In 2012 the Senate jn 112-172 directed the State Department to issue a report detailing the approximate number of Palestinian people in 2011 who received services from United Nations Relief and Works Agency for Palestine Refugees (UNRWA): (1) detailing those who actually lived in the region and were displaced during the Arab-Israeli conflict in 1948; and, (2) the number of descendants who had received funds. They asked in 2014 and 2015 as well.

The State Department finally complied. However, they classified the information despite there being no apparent national security reasons to be classified. The members of the House viewed this as a deliberate use of “classified” to conceal information from the public.

On April 18, 2018, fifty-one members of Congress sent a letter to President Trump requesting that the “classified information” label on a Senate report concerning UNRWA was not necessary and should be made public.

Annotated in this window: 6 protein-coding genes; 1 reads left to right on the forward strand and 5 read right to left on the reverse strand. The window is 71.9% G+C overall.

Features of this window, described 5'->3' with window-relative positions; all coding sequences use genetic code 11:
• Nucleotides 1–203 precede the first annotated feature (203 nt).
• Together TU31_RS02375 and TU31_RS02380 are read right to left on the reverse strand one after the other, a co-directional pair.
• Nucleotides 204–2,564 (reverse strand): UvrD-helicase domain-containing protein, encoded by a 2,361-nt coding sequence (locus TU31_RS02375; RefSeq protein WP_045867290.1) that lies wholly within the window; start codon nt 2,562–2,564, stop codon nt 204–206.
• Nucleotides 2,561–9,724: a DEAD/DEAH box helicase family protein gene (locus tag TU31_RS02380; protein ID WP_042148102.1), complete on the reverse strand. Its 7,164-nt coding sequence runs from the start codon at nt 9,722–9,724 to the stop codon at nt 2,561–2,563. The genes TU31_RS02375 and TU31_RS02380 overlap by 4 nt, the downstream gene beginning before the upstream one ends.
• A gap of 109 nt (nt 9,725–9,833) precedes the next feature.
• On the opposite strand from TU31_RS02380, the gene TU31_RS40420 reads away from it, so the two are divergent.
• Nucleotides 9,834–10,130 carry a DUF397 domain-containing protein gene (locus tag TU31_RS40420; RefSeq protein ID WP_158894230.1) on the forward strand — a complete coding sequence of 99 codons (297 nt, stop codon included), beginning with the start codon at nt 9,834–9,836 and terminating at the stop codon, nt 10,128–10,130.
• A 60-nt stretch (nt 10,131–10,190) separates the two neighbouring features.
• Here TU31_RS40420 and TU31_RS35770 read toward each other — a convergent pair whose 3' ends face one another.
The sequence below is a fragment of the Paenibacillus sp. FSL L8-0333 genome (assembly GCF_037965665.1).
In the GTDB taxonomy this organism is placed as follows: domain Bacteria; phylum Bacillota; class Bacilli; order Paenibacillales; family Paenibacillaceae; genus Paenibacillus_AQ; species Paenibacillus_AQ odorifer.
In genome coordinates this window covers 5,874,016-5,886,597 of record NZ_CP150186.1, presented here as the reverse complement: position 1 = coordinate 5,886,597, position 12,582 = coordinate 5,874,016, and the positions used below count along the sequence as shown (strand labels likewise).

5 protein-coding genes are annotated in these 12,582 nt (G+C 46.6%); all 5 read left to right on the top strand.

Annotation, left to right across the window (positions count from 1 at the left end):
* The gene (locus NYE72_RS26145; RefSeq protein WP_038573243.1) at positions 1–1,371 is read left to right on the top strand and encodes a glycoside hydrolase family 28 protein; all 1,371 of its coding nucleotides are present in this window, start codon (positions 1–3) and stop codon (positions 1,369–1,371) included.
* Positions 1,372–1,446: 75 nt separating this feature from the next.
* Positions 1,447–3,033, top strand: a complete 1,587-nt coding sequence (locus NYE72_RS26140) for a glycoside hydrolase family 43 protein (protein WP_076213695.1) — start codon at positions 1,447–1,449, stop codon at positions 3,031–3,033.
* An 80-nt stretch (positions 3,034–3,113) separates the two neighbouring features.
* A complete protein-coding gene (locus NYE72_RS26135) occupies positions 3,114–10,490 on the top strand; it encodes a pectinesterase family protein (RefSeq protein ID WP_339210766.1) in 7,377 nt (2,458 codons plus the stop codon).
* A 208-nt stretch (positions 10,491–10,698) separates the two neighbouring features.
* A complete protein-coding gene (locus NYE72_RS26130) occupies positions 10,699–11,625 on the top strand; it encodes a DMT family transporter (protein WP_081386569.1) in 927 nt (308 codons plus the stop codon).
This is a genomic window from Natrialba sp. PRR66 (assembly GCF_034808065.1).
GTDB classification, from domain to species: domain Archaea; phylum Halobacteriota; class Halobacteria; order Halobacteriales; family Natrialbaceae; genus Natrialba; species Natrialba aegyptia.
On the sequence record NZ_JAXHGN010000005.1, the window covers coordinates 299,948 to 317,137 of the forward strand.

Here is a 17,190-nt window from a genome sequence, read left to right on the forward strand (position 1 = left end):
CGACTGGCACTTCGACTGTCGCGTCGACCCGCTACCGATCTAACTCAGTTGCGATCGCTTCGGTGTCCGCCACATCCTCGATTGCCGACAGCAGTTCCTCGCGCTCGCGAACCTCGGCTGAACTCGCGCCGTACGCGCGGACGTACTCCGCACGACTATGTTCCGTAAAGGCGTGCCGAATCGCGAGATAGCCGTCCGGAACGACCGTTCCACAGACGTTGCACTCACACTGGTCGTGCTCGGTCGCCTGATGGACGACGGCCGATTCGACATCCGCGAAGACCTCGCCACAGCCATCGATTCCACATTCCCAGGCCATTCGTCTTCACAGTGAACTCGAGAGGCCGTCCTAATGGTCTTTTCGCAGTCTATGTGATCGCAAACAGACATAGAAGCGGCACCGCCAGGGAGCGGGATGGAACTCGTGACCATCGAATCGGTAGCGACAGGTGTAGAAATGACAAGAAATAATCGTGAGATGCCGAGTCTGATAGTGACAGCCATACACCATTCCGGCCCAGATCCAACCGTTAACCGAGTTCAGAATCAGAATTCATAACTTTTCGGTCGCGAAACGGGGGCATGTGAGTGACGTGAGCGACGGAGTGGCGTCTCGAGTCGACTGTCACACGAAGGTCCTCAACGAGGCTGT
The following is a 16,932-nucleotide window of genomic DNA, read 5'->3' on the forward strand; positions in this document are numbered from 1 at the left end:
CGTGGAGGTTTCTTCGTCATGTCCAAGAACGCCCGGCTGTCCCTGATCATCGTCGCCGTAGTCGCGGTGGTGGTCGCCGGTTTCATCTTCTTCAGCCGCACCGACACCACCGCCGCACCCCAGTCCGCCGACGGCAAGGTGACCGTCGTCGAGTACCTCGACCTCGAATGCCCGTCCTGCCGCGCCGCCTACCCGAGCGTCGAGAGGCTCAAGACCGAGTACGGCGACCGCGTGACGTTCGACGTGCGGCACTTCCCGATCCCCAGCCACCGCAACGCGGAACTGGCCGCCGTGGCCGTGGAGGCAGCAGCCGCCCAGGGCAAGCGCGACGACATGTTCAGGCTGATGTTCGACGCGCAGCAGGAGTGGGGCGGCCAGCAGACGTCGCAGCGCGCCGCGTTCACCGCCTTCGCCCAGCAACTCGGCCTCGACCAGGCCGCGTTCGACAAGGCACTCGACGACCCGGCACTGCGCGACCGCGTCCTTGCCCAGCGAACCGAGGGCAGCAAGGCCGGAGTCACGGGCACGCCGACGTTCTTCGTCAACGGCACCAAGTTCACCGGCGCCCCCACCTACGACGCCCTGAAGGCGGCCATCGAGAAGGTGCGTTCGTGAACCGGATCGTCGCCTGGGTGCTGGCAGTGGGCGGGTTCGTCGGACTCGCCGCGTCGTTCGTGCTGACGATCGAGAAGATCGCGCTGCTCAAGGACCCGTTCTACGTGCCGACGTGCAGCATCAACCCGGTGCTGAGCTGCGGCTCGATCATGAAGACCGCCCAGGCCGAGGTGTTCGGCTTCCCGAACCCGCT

The letter praised President Trump for his announcement of Jerusalem as our embassy and his reduction of payments to UNRWA. They also asked that he direct the Bureau of Population, Refugees, and Migration to remove the classified label for transparency purposes.

What they pointed out as well was that in 1948 the UNRWA was set up to assist less than a million people but that now the Palestinians were using a figure of 5.2 million refugees to be returned to the Jerusalem area as part of a peace deal.

The House members are hoping to provide information to help resolve the conflict but felt that the figure provided by the Palestinians was unrealistic and would overwhelm the Jerusalem area if that amount of refugees were allowed to stand.

The UNRWA receives funds in a small part from the United Nations regular budget for staffing but mostly from donations supplied by different countries. Their main purpose when established under  Resolution 302 (IV) was to direct relief and works programmes for Palestine refugees in particular focusing on refugee camps set up in areas such as Jordan.

The agency, initially intended to serve as a temporary relief effort, has now morphed into a quasi-governmental entity that represents, for better or worse, the only remaining element of crucial UN resolutions regarding the Israeli-Palestinian conflict still operational today.

Information available without using State Department classified documents.